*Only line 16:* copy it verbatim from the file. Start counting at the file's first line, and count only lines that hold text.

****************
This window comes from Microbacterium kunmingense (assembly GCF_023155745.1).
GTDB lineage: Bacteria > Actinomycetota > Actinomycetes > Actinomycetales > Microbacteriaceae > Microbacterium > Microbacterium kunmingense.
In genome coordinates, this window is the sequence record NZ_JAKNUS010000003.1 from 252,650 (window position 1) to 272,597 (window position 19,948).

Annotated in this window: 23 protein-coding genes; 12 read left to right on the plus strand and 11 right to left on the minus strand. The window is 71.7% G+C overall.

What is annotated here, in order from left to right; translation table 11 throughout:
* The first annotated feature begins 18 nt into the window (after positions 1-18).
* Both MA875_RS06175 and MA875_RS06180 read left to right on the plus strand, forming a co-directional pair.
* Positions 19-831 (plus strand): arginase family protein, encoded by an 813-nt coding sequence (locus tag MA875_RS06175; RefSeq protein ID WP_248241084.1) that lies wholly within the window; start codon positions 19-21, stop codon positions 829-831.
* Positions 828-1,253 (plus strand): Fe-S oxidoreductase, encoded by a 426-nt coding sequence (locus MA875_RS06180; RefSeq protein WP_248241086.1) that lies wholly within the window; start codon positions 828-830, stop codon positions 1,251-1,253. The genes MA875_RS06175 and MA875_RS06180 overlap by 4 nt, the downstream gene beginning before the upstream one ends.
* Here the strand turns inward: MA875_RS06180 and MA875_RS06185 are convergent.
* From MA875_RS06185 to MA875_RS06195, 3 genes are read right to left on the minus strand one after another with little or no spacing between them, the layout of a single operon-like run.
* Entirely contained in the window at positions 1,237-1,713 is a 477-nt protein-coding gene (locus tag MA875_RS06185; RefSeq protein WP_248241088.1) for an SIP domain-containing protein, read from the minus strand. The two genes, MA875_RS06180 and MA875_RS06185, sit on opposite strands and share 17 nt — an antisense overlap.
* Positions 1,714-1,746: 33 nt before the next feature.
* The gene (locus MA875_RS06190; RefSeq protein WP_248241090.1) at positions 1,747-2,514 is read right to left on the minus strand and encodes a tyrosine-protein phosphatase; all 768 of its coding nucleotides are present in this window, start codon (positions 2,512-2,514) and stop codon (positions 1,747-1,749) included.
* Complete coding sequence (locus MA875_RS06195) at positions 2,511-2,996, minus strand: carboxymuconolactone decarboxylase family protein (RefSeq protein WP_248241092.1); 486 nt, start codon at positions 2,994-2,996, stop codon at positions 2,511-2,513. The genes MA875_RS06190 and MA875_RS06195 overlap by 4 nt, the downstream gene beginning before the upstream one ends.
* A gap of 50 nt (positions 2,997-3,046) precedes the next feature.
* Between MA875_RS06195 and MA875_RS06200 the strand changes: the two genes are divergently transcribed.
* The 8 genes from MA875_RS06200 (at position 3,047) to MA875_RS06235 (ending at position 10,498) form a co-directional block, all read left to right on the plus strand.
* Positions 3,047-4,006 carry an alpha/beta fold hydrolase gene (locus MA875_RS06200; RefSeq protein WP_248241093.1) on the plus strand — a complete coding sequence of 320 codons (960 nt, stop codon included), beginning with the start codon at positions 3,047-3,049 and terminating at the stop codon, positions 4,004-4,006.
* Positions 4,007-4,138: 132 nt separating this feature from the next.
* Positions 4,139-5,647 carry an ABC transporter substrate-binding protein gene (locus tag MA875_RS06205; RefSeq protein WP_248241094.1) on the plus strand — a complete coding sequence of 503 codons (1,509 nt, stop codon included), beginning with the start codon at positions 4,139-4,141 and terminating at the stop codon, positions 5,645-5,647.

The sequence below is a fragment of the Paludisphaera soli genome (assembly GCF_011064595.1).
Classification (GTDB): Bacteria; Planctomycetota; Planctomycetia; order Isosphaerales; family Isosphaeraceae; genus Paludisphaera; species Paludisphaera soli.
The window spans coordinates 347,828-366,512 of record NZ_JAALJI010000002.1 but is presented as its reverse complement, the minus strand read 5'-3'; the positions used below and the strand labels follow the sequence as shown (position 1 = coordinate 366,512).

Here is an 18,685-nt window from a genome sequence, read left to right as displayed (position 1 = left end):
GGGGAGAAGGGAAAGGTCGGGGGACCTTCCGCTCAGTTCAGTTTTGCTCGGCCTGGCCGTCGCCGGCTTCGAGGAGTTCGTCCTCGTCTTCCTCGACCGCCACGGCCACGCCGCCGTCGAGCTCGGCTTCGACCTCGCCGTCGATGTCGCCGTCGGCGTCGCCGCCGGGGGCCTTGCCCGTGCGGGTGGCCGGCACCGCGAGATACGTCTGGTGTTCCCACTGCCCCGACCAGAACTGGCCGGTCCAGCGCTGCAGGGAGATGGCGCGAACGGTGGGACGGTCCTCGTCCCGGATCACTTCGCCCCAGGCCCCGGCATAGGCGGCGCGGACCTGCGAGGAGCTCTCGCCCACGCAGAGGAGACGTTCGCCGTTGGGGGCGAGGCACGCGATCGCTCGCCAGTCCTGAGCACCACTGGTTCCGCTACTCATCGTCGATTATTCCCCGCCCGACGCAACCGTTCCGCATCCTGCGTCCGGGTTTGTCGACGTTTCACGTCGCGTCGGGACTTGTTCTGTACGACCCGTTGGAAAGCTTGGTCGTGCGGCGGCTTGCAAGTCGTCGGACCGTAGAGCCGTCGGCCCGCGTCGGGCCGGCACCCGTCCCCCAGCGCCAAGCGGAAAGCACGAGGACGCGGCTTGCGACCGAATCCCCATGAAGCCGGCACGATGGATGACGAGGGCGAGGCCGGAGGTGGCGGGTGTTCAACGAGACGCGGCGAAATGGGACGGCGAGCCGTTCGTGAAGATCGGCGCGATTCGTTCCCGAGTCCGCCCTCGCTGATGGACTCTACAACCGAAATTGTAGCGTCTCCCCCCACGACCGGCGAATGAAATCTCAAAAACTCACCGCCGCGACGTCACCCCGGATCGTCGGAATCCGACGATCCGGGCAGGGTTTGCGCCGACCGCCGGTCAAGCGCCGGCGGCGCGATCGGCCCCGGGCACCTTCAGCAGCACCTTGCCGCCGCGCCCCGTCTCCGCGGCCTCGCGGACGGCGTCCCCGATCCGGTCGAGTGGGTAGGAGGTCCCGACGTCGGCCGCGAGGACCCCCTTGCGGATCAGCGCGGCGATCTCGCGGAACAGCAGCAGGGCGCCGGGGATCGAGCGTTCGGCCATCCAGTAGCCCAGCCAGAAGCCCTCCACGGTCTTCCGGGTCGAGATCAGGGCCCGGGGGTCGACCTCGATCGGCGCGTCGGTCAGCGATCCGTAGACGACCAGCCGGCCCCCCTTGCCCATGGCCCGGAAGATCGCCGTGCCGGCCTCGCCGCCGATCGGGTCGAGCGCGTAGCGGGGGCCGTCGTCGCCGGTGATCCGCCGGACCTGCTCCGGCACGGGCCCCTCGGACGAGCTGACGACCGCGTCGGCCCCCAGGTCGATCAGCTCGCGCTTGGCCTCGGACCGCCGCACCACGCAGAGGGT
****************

* A gap of 50 nt (positions 2,997-3,046) precedes the next feature.